Friday, 15 May 2015

Noise or Voice?

Your level of influence on the people around you is often said to be very important and I'm someone who very strongly believes in it. However, the key question is, how do you achieve this level of influence and moreover, how do you judge whether a person's voice really has an influence on the people - often put in simple terms - whether the person has charisma.

While I'm really not sure as to how that is achieved, whether it is innate or whether it is something achievable by conscious effort but what I've observed over the years is that there is a misconceived notion on achieving the same and here I merely intend to touch upon this misconception.

What I find is, there are some kinds of people who are very loud, who push their ideas and views very aggressively and and make a lot of noise in the name of expressing theirs voice. Interestingly, such people have followers of two kinds, one set of people who are too submissive and another set of people who see themselves in that person and are equally noisy and obnoxious. What I'm immediately reminded of is the two recently concluded events that upheld the democratic traditions of the United Kingdom - one being the Scottish independence referendum, 2014 and the general election, 2015.

Where the former is concerned, whenever I read any article or watched any YouTube video regarding the same, I found the nationalists commenting all over the place as to how everyone is biased and the general public wants to vote yes in the referendum and accusing every journalist and panelist of bias. Anybody from a far away place such as myself, by reading such comments is that the UK is going to shatter and that the nationalists are going to win it hands down.

The next is the general election with respect to Nigel Farage and his party UKIP. Farage pushed his rather radical ideas in a very very aggressive manner throughout his campaign, which has been going on for sometime now, who ran a single point agenda and somehow believed that the single point would resolve every other problem that the country is facing. Even in television debates, he goes about making wild claims, in a very aggressive manner, a lot of them completely untrue, but then, just because there was a man standing behind the podium expressing something angrily, a lot of people I knew thought the statements to be legitimate. In fact, Farage's supporters were so advanced that I read in an article in The Guardian that going just by Google search against their name, Farage would heavily outnumber Ed Miliband to become the leader of opposition in the House of Commons.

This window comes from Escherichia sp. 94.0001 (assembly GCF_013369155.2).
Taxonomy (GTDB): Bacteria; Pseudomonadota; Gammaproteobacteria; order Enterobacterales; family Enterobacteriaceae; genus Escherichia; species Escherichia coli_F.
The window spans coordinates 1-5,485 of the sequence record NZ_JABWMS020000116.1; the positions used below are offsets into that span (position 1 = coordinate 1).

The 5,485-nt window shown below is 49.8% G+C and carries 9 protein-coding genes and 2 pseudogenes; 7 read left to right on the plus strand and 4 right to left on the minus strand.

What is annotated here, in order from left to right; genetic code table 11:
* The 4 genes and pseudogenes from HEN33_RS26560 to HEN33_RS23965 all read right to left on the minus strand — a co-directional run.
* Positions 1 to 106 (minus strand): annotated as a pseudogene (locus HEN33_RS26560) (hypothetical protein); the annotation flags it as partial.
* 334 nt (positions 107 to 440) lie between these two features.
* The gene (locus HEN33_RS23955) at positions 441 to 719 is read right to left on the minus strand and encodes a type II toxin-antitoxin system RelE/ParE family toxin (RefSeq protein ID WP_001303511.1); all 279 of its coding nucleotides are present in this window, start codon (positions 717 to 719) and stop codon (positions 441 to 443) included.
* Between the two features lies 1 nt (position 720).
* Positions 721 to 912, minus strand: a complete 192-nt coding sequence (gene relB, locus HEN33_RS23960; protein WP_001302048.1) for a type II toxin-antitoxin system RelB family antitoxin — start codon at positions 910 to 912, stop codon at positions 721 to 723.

However, the reality in both the cases was quiet different - with Scotland deciding to stay in the Union and Nigel Farage's UKIP winning just one seat in the 650 member house with Farage losing his own seat (for the purpose of this article, I'm going to ignore that fact that UKIP got more votes than Lib Dems and the SNP).

Coming back to my observations, what I see in all these cases, is that, the majority is always silent and are not really bothered by the noise that is created by the people who vociferously promote their thoughts and the truth is, they do so because they actually feel insecure about being in this minority that they try to show their presence by making a lot of noise and this goes on till the day when the silent majority finally decide to exercise their choice as Gordon Brown said, in his speech at Glasgow a day before the referendum - "The silent majority shall be silent no more".

So, all I wish to say is, especially to those who wish to gain an influence amongst the people around them, merely making a noise doesn't indicate that you're having a voice, you'd live under an illusion till you're pulled down when you needed that voice.

Have a nice day,
Andy

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